Guy Hendrix Dyas (‘Spencer’ production designer): ‘The artistry is in creating vastness’ to make Diana feel ‘small and diminutive’ [EXCLUSIVE VIDEO INTERVIEW]

“The artistry is in creating vastness by dressing the sets and choosing the locations in a way that really made you feel small and diminutive,” Oscar-nominated production designer Guy Hendrix Dyas reveals when describing how to underpin and even intensify the emotion on Pablo Larraín‘s “Spencer.” Watch our exclusive video interview with Dyas above.

SEE Kristen Stewart (‘Spencer’) would break 12-year Oscar curse

The Neon film stars Kristen Stewart as Princess Diana, who grapples with ending her loveless marriage to Prince Charles (Jack Farthing). It opens on a cold December morning in 1991 against the backdrop of the royal family’s upcoming Christmas festivities at the Queen’s estate in Sandringham. The film focuses on a transformative crossroads in Diana’s life, re-imagining what might have happened during the days leading up to her decision to break free from the family’s suffocating grasp.

After its world premiere in-competition at the 78th Venice International Film Festival on September 3, the film received raves from critics, with Oscar buzz building for Stewart’s compelling performance as the troubled princess, which takes center stage throughout the film, alongside a strong supporting cast including Timothy Spall, Sean Harris and Oscar nominee Sally Hawkins, all of whom play key member’s of the family’s household staff.

SEE The full ‘Spencer’ trailer ends with one killer line from Kristen Stewart’s Princess Diana

The film’s look and feel, from the grandness of the sets and locations down to the meticulously detailed props and food designed and constructed by Dyas and his team attempts to offer a telling glimpse into the mindset of a despondent and isolated Diana, desperate to end her loveless marriage and break free from the British royal family. “We used all sorts of strange locations”, he explains, proudly proclaiming that “we had to think outside the box,” Dyas says. “We went all out with the food. Literally, I have never spent more time and more effort and more of my departments funding on experimentation with food!”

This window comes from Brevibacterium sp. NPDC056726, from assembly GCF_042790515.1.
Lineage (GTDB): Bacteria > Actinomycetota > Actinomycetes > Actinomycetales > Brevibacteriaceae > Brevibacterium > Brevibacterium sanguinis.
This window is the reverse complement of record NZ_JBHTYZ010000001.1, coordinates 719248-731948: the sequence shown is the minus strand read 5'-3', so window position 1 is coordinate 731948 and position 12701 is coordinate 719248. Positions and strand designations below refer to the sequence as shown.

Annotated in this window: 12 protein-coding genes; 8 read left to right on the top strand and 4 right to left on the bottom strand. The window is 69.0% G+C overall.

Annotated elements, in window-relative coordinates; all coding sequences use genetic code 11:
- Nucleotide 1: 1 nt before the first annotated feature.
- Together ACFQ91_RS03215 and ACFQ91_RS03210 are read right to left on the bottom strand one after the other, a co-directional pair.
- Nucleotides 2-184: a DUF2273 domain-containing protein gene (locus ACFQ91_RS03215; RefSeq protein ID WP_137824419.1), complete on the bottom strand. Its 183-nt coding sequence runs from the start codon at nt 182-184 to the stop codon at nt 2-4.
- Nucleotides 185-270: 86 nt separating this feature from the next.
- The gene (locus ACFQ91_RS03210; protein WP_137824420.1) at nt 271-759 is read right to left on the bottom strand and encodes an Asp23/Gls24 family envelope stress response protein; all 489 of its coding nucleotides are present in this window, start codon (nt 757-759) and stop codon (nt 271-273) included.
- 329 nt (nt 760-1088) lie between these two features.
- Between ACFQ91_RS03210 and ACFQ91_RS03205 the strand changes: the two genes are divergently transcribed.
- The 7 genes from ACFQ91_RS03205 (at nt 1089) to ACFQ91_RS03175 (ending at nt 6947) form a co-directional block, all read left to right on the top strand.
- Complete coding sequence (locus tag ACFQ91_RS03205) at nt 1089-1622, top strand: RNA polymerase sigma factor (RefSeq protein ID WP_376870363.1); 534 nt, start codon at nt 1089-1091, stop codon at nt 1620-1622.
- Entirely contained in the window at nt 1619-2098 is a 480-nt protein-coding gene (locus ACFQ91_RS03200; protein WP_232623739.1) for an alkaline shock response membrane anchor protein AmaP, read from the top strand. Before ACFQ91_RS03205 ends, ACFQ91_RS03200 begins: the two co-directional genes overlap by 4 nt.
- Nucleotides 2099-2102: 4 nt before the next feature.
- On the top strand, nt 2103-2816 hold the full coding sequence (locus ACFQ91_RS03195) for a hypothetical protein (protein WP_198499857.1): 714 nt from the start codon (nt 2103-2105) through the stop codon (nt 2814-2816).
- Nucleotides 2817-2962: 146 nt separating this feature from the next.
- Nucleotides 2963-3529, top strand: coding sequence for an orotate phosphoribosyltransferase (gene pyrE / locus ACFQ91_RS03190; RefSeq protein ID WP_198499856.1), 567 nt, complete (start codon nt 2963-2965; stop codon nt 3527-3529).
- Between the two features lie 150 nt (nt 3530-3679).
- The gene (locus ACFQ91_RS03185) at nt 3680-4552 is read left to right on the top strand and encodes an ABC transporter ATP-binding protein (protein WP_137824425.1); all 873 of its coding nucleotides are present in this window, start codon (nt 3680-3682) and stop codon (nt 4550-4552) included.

The film has an austere, uneasy dream-like quality as it contemplates what Diana may have been feeling in the lead up to her decision to leave Charles. Throughout the film, the walls seem like they are closing in on her as Diana feels increasingly alone and suffocated by the family who glare at her from across ornate and uninviting dining rooms and halls.

“Pablo talked about Diana as the People’s Princess and about how she was very accessible and yet she was in this world and at a time when the royals were still very closed in,” Dyas explains about the thinking behind creating the physical space they inhabit to feel bleak and to some extent strangely hostile. “She’s really the reason that we now have more accessibility to the royals. They realized they had to modernize and update, so we’re really visiting this family and this world in the last death throes of that level of elitist secrecy.”

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